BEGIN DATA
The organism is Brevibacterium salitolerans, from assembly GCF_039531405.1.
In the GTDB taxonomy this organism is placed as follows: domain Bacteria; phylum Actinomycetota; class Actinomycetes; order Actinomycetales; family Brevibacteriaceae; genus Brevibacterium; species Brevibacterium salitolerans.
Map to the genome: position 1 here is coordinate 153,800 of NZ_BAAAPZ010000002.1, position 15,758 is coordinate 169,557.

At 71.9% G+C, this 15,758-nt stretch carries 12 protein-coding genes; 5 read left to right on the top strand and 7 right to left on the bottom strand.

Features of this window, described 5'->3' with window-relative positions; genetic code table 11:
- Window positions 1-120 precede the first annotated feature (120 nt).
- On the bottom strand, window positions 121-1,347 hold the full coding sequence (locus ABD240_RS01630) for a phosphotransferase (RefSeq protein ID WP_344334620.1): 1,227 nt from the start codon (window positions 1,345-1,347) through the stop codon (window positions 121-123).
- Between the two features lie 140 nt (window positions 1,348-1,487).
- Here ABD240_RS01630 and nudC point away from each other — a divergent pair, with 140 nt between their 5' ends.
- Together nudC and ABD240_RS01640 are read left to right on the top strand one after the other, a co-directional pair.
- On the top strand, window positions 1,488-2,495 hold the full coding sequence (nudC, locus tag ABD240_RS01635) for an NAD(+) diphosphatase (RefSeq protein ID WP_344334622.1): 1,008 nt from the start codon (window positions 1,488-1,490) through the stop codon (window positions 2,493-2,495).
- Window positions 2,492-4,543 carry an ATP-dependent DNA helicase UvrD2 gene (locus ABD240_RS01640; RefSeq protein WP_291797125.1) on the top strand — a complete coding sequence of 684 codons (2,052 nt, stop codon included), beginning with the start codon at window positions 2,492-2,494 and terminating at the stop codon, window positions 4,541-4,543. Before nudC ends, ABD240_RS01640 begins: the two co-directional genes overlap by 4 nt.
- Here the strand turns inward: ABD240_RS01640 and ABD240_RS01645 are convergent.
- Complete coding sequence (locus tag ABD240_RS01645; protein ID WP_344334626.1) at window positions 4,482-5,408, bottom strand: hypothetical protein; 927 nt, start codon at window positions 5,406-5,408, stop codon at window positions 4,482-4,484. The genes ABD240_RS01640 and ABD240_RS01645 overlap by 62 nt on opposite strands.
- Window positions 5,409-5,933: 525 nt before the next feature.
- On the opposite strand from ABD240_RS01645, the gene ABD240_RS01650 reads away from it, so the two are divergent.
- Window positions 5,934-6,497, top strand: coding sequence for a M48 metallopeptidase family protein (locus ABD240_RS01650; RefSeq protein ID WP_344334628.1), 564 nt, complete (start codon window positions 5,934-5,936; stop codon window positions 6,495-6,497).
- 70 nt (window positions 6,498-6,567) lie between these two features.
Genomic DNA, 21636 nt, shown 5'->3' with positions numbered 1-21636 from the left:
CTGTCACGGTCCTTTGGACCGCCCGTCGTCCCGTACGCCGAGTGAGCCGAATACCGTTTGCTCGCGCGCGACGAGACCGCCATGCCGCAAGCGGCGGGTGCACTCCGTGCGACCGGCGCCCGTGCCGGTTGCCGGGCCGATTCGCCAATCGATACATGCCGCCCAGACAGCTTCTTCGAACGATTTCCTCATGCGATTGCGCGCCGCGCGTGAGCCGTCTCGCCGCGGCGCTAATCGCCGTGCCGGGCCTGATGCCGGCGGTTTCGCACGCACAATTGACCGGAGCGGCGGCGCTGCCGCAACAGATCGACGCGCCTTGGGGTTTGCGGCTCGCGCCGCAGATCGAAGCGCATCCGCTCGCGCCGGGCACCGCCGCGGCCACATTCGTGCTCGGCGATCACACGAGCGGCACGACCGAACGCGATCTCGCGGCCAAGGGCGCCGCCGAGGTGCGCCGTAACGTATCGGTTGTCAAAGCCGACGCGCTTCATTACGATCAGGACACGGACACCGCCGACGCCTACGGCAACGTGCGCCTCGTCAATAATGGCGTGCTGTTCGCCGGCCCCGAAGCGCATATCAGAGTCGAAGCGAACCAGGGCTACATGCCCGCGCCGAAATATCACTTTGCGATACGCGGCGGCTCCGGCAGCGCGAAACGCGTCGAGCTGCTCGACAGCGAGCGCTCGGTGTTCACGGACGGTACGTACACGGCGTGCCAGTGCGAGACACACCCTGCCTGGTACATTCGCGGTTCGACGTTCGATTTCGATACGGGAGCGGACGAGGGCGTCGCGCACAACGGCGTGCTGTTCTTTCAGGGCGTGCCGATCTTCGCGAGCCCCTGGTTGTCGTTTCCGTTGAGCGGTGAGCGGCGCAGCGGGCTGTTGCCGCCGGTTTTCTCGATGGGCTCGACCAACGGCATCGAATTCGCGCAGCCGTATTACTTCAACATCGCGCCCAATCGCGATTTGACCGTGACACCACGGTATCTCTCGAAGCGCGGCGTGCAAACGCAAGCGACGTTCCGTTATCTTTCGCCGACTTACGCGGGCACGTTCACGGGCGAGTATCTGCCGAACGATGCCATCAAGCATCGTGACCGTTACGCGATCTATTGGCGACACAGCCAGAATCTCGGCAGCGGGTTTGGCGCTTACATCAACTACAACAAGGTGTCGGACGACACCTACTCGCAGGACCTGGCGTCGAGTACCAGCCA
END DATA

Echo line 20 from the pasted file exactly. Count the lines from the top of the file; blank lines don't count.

CTGTCACGGTCCTTTGGACCGCCCGTCGTCCCGTACGCCGAGTGAGCCGAATACCGTTTGCTCGCGCGCGACGAGACCGCCATGCCGCAAGCGGCGGGTGCACTCCGTGCGACCGGCGCCCGTGCCGGTTGCCGGGCCGATTCGCCAATCGATACATGCCGCCCAGACAGCTTCTTCGAACGATTTCCTCATGCGATTGCGCGCCGCGCGTGAGCCGTCTCGCCGCGGCGCTAATCGCCGTGCCGGGCCTGATGCCGGCGGTTTCGCACGCACAATTGACCGGAGCGGCGGCGCTGCCGCAACAGATCGACGCGCCTTGGGGTTTGCGGCTCGCGCCGCAGATCGAAGCGCATCCGCTCGCGCCGGGCACCGCCGCGGCCACATTCGTGCTCGGCGATCACACGAGCGGCACGACCGAACGCGATCTCGCGGCCAAGGGCGCCGCCGAGGTGCGCCGTAACGTATCGGTTGTCAAAGCCGACGCGCTTCATTACGATCAGGACACGGACACCGCCGACGCCTACGGCAACGTGCGCCTCGTCAATAATGGCGTGCTGTTCGCCGGCCCCGAAGCGCATATCAGAGTCGAAGCGAACCAGGGCTACATGCCCGCGCCGAAATATCACTTTGCGATACGCGGCGGCTCCGGCAGCGCGAAACGCGTCGAGCTGCTCGACAGCGAGCGCTCGGTGTTCACGGACGGTACGTACACGGCGTGCCAGTGCGAGACACACCCTGCCTGGTACATTCGCGGTTCGACGTTCGATTTCGATACGGGAGCGGACGAGGGCGTCGCGCACAACGGCGTGCTGTTCTTTCAGGGCGTGCCGATCTTCGCGAGCCCCTGGTTGTCGTTTCCGTTGAGCGGTGAGCGGCGCAGCGGGCTGTTGCCGCCGGTTTTCTCGATGGGCTCGACCAACGGCATCGAATTCGCGCAGCCGTATTACTTCAACATCGCGCCCAATCGCGATTTGACCGTGACACCACGGTATCTCTCGAAGCGCGGCGTGCAAACGCAAGCGACGTTCCGTTATCTTTCGCCGACTTACGCGGGCACGTTCACGGGCGAGTATCTGCCGAACGATGCCATCAAGCATCGTGACCGTTACGCGATCTATTGGCGACACAGCCAGAATCTCGGCAGCGGGTTTGGCGCTTACATCAACTACAACAAGGTGTCGGACGACACCTACTCGCAGGACCTGGCGTCGAGTACCAGCCA